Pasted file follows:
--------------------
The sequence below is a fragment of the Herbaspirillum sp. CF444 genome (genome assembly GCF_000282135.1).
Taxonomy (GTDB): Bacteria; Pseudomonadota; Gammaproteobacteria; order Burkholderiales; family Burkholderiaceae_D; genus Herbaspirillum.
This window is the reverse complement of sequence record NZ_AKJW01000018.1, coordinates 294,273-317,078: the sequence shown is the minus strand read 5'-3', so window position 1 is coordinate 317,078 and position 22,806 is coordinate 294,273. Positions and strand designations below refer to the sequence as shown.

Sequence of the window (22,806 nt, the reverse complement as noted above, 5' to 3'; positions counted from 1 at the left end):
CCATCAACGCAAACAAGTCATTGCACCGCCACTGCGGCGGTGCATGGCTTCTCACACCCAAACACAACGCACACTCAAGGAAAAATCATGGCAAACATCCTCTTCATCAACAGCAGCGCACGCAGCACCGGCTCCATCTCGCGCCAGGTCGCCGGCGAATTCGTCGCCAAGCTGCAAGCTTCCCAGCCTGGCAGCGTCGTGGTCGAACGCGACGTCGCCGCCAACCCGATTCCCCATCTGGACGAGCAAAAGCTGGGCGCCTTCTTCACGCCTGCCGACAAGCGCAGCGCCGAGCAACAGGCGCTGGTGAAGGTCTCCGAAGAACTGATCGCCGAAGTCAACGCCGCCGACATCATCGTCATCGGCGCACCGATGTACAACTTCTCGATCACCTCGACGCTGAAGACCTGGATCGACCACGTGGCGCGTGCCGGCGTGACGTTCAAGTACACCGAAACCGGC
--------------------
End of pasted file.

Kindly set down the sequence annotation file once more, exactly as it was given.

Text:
The sequence below is a fragment of the Herbaspirillum sp. CF444 genome (genome assembly GCF_000282135.1).
Taxonomy (GTDB): Bacteria; Pseudomonadota; Gammaproteobacteria; order Burkholderiales; family Burkholderiaceae_D; genus Herbaspirillum.
This window is the reverse complement of sequence record NZ_AKJW01000018.1, coordinates 294,273-317,078: the sequence shown is the minus strand read 5'-3', so window position 1 is coordinate 317,078 and position 22,806 is coordinate 294,273. Positions and strand designations below refer to the sequence as shown.

Sequence of the window (22,806 nt, the reverse complement as noted above, 5' to 3'; positions counted from 1 at the left end):
CCATCAACGCAAACAAGTCATTGCACCGCCACTGCGGCGGTGCATGGCTTCTCACACCCAAACACAACGCACACTCAAGGAAAAATCATGGCAAACATCCTCTTCATCAACAGCAGCGCACGCAGCACCGGCTCCATCTCGCGCCAGGTCGCCGGCGAATTCGTCGCCAAGCTGCAAGCTTCCCAGCCTGGCAGCGTCGTGGTCGAACGCGACGTCGCCGCCAACCCGATTCCCCATCTGGACGAGCAAAAGCTGGGCGCCTTCTTCACGCCTGCCGACAAGCGCAGCGCCGAGCAACAGGCGCTGGTGAAGGTCTCCGAAGAACTGATCGCCGAAGTCAACGCCGCCGACATCATCGTCATCGGCGCACCGATGTACAACTTCTCGATCACCTCGACGCTGAAGACCTGGATCGACCACGTGGCGCGTGCCGGCGTGACGTTCAAGTACACCGAAACCGGC